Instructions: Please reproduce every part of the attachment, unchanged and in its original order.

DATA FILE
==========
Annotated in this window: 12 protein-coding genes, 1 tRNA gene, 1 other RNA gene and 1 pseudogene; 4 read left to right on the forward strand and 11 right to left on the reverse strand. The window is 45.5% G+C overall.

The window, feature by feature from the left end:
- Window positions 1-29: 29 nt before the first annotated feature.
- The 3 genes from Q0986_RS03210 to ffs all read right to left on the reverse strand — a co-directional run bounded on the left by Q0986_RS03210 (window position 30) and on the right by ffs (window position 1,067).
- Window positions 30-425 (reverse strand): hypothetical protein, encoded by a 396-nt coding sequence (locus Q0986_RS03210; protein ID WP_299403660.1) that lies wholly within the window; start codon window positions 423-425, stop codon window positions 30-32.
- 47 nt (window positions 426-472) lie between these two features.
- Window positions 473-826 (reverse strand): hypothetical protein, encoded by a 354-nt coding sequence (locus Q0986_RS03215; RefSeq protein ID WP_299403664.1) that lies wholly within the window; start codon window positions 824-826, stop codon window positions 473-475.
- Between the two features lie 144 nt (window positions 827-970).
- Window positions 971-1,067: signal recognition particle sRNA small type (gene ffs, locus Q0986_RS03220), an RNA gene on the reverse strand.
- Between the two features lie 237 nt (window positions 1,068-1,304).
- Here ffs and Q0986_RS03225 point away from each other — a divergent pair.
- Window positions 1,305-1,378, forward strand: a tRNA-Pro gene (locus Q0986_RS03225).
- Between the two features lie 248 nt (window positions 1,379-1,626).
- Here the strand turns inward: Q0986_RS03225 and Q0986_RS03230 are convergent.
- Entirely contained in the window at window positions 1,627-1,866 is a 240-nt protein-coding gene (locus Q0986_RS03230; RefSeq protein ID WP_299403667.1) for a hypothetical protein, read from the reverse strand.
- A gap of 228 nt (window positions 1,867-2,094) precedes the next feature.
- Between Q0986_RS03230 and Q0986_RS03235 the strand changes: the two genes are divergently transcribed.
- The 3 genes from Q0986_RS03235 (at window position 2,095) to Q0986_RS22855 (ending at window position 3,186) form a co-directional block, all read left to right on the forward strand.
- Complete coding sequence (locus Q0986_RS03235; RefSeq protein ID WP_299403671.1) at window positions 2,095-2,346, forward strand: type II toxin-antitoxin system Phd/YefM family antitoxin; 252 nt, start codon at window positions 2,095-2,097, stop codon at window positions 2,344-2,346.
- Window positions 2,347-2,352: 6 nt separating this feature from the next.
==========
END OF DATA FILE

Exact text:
Annotated in this window: 12 protein-coding genes, 1 tRNA gene, 1 other RNA gene and 1 pseudogene; 4 read left to right on the forward strand and 11 right to left on the reverse strand. The window is 45.5% G+C overall.

The window, feature by feature from the left end:
- Window positions 1-29: 29 nt before the first annotated feature.
- The 3 genes from Q0986_RS03210 to ffs all read right to left on the reverse strand — a co-directional run bounded on the left by Q0986_RS03210 (window position 30) and on the right by ffs (window position 1,067).
- Window positions 30-425 (reverse strand): hypothetical protein, encoded by a 396-nt coding sequence (locus Q0986_RS03210; protein ID WP_299403660.1) that lies wholly within the window; start codon window positions 423-425, stop codon window positions 30-32.
- 47 nt (window positions 426-472) lie between these two features.
- Window positions 473-826 (reverse strand): hypothetical protein, encoded by a 354-nt coding sequence (locus Q0986_RS03215; RefSeq protein ID WP_299403664.1) that lies wholly within the window; start codon window positions 824-826, stop codon window positions 473-475.
- Between the two features lie 144 nt (window positions 827-970).
- Window positions 971-1,067: signal recognition particle sRNA small type (gene ffs, locus Q0986_RS03220), an RNA gene on the reverse strand.
- Between the two features lie 237 nt (window positions 1,068-1,304).
- Here ffs and Q0986_RS03225 point away from each other — a divergent pair.
- Window positions 1,305-1,378, forward strand: a tRNA-Pro gene (locus Q0986_RS03225).
- Between the two features lie 248 nt (window positions 1,379-1,626).
- Here the strand turns inward: Q0986_RS03225 and Q0986_RS03230 are convergent.
- Entirely contained in the window at window positions 1,627-1,866 is a 240-nt protein-coding gene (locus Q0986_RS03230; RefSeq protein ID WP_299403667.1) for a hypothetical protein, read from the reverse strand.
- A gap of 228 nt (window positions 1,867-2,094) precedes the next feature.
- Between Q0986_RS03230 and Q0986_RS03235 the strand changes: the two genes are divergently transcribed.
- The 3 genes from Q0986_RS03235 (at window position 2,095) to Q0986_RS22855 (ending at window position 3,186) form a co-directional block, all read left to right on the forward strand.
- Complete coding sequence (locus Q0986_RS03235; RefSeq protein ID WP_299403671.1) at window positions 2,095-2,346, forward strand: type II toxin-antitoxin system Phd/YefM family antitoxin; 252 nt, start codon at window positions 2,095-2,097, stop codon at window positions 2,344-2,346.
- Window positions 2,347-2,352: 6 nt separating this feature from the next.